The first Bede BD-5 micro aircraft was developed in the late 1960s in the United States by aircraft designer Jim Bede.
For a while, the project lived an unremarkable life, until the armed forces turned their close attention to it.
The fact is that in the era of missile technology development, the task of detecting and destroying low-flying, stealthy targets became more and more urgent.
As an imitation of such targets, special target missiles were used, but this solution had a number of significant disadvantages, the main one of which was the price - such a target was, in fact, disposable.
Modern options have the ability to land with a parachute, but there are no guarantees of maintaining the integrity of the aircraft. At the same time, testing new radar systems would ideally require a series of launches.
The second drawback was in the control system - the rocket could fly only according to a predetermined algorithm. More advanced orientation systems, in turn, led to an increase in the cost of such a target.
The cost of a microplane is extremely low, due to the maximum simplicity of the entire structure, which is clearly demonstrated in the illustration below.
The third vulnerability of target missiles is safety.
And this problem becomes more and more urgent over time, since the modern concept of war presupposes close interaction between various branches of the armed forces. And it would be nice to practice this interaction during training. But launching a conventional target missile at a training ground that is in fact densely packed with friendly forces can be extremely dangerous.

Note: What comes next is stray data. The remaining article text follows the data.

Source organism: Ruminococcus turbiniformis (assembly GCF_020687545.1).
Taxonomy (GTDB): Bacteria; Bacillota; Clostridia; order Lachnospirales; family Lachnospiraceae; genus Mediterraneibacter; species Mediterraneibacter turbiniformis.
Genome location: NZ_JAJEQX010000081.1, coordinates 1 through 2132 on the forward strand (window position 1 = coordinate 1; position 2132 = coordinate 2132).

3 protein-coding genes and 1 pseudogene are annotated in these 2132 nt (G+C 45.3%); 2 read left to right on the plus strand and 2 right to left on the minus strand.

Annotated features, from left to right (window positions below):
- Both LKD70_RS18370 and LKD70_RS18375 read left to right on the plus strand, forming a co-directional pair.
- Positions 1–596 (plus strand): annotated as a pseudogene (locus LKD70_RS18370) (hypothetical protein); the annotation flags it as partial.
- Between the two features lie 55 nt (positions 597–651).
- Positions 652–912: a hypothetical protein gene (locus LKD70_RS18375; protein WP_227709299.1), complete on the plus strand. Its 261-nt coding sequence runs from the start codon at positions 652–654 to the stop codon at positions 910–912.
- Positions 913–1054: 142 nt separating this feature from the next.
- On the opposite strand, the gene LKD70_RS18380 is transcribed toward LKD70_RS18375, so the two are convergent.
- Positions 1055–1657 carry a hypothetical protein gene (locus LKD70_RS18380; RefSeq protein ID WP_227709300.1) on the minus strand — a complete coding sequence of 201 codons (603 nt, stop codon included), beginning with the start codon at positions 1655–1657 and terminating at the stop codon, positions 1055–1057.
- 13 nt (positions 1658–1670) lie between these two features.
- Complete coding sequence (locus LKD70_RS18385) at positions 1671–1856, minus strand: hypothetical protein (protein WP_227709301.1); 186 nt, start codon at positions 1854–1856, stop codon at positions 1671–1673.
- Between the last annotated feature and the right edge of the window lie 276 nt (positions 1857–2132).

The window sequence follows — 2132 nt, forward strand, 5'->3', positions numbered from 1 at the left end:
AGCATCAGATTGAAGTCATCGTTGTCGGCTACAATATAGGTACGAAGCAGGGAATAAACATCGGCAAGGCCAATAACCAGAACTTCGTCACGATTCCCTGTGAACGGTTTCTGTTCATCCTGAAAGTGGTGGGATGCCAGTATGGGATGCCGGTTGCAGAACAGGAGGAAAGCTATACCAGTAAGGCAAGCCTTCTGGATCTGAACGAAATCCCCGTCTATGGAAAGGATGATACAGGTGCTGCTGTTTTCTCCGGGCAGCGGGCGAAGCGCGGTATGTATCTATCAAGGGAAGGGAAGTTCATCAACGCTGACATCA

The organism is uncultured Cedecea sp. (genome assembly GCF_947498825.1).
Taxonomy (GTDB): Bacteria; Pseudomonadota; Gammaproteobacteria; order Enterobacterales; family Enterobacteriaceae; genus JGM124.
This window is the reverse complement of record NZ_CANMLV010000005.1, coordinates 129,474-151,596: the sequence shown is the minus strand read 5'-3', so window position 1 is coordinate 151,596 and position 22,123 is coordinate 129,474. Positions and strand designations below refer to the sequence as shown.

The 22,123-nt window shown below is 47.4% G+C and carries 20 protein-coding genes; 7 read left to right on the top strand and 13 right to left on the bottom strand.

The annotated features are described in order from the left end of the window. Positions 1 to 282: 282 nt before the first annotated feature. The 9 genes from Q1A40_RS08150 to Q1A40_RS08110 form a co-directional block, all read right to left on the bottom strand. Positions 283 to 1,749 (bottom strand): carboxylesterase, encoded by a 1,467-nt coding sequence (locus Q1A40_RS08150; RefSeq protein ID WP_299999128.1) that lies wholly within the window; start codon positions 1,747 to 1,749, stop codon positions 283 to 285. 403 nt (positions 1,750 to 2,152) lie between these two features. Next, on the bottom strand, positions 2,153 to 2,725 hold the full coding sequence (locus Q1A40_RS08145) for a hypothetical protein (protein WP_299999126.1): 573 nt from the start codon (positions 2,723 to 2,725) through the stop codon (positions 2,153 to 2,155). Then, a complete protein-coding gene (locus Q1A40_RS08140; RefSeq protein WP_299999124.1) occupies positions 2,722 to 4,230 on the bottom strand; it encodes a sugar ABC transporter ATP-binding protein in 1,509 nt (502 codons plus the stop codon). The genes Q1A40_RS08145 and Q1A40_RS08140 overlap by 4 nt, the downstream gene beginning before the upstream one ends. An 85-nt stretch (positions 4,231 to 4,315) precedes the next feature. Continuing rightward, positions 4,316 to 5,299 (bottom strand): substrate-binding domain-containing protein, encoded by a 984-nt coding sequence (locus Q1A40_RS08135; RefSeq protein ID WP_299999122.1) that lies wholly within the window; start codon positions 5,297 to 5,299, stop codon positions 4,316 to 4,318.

The use of a small jet aircraft, in turn, opens up truly tremendous opportunities - in one test session, you can simulate a large number of launches in a wide range of flight profiles. Changes can be made on the spot.
The plane itself is very small, undemanding to infrastructure and can be easily delivered to any place. The weight of the car is just over 1100 kg.
In one transport plane, you can transfer several of these machines at once and conduct training of air defense calculations throughout the country.
The advantages of such a solution are especially evident when simulating a salvo launch of cruise missiles.
Since Russia traditionally has a large number of developments in the field of air defense, the development of a domestic analogue of the American SMART-1 program is highly desirable, in view of the fact that it allows solving several problems at once:
- In the future, save money on the replacement of target missiles.
- Accelerate all air defense research.
- Have a positive impact on the quality of personnel training.
The flight qualities of such a device allow simulating an almost complete set of flight modes: takeoff, climb, level flight, descent, turns, "snake", dive, pitching, diving with transfer to pitching, flight at low altitude.